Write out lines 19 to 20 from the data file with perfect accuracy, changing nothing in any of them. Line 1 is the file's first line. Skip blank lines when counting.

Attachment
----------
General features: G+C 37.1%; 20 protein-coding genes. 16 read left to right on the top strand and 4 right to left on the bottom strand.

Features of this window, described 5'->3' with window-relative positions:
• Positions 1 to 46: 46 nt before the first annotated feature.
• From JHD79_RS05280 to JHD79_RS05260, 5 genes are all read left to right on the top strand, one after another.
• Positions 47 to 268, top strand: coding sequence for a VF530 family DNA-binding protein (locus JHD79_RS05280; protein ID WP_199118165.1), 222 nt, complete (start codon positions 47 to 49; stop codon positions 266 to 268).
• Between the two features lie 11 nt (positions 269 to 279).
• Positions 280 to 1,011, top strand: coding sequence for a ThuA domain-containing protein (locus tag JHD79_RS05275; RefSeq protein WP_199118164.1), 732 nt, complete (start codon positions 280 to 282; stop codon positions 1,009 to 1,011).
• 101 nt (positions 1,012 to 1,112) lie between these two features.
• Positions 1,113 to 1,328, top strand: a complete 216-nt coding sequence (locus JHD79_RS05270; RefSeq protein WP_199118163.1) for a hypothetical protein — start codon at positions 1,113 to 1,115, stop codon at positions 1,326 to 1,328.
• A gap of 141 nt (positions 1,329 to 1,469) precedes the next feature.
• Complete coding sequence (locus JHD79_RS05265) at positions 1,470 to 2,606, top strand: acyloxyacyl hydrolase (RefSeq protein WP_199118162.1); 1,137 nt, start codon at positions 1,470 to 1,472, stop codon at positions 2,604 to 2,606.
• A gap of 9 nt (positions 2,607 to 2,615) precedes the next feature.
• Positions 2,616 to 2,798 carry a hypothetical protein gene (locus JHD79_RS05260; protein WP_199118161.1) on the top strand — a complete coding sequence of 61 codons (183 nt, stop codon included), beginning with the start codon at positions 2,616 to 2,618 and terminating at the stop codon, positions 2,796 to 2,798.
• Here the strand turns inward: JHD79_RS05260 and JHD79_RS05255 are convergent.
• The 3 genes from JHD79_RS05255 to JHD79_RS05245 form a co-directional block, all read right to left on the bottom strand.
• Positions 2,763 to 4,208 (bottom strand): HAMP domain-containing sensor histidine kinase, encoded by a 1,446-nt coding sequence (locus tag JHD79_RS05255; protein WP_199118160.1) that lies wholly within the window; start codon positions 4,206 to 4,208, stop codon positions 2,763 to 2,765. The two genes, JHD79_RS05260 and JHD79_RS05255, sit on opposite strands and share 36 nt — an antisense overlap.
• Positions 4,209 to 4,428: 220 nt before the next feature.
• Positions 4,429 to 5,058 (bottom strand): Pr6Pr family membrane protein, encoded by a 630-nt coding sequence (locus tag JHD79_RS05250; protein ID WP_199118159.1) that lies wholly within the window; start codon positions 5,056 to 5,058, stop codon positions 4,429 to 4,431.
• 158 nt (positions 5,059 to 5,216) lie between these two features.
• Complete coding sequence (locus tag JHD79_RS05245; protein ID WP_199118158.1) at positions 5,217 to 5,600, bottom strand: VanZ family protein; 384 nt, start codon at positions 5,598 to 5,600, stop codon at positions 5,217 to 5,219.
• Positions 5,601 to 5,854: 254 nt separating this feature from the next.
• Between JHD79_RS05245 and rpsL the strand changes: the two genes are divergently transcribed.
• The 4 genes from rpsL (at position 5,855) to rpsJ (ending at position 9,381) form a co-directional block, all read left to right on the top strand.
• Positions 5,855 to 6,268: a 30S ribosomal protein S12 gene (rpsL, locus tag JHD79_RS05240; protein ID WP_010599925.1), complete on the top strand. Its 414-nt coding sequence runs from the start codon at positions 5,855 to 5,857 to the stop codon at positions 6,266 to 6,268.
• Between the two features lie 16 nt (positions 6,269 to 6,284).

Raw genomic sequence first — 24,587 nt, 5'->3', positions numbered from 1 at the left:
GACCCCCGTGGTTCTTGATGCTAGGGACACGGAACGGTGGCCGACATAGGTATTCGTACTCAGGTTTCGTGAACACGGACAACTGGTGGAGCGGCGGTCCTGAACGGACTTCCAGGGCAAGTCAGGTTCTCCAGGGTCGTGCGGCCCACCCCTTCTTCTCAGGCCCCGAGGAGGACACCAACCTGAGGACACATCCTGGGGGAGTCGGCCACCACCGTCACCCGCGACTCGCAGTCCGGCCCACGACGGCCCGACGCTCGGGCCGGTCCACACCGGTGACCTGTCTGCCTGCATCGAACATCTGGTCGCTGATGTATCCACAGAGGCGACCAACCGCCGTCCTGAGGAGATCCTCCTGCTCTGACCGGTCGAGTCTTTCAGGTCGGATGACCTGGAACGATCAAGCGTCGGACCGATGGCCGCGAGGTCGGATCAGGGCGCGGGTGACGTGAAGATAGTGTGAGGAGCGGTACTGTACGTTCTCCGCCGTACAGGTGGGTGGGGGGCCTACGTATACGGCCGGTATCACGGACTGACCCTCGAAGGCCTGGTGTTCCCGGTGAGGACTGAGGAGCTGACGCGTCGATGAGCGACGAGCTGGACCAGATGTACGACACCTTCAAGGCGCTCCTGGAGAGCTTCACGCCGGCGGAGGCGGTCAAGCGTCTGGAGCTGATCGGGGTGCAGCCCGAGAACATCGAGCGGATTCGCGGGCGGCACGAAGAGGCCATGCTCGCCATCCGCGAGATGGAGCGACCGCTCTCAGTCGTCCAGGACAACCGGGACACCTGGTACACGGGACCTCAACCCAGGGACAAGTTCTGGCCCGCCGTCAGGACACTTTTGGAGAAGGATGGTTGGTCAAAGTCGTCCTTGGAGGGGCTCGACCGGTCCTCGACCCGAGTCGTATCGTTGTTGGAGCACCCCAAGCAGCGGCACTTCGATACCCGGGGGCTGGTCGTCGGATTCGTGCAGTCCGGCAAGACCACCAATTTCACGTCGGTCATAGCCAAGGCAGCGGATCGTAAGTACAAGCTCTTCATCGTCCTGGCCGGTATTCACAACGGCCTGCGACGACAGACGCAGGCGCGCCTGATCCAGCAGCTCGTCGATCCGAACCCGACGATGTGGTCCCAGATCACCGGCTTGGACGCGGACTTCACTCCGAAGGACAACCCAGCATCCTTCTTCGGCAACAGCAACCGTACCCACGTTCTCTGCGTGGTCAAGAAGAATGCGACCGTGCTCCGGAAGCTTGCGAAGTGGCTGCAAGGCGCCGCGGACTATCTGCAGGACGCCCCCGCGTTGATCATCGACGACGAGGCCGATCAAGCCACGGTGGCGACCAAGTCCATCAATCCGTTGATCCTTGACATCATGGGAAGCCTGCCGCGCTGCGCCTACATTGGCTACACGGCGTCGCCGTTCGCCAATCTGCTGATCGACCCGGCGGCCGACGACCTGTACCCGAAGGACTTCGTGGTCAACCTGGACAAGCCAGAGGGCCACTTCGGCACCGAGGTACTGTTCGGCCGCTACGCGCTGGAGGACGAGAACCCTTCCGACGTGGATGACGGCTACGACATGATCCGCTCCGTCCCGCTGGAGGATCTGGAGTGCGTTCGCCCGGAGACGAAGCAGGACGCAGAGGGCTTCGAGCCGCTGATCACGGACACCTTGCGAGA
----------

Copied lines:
• 158 nt (positions 5,059 to 5,216) lie between these two features.
• Complete coding sequence (locus tag JHD79_RS05245; protein ID WP_199118158.1) at positions 5,217 to 5,600, bottom strand: VanZ family protein; 384 nt, start codon at positions 5,598 to 5,600, stop codon at positions 5,217 to 5,219.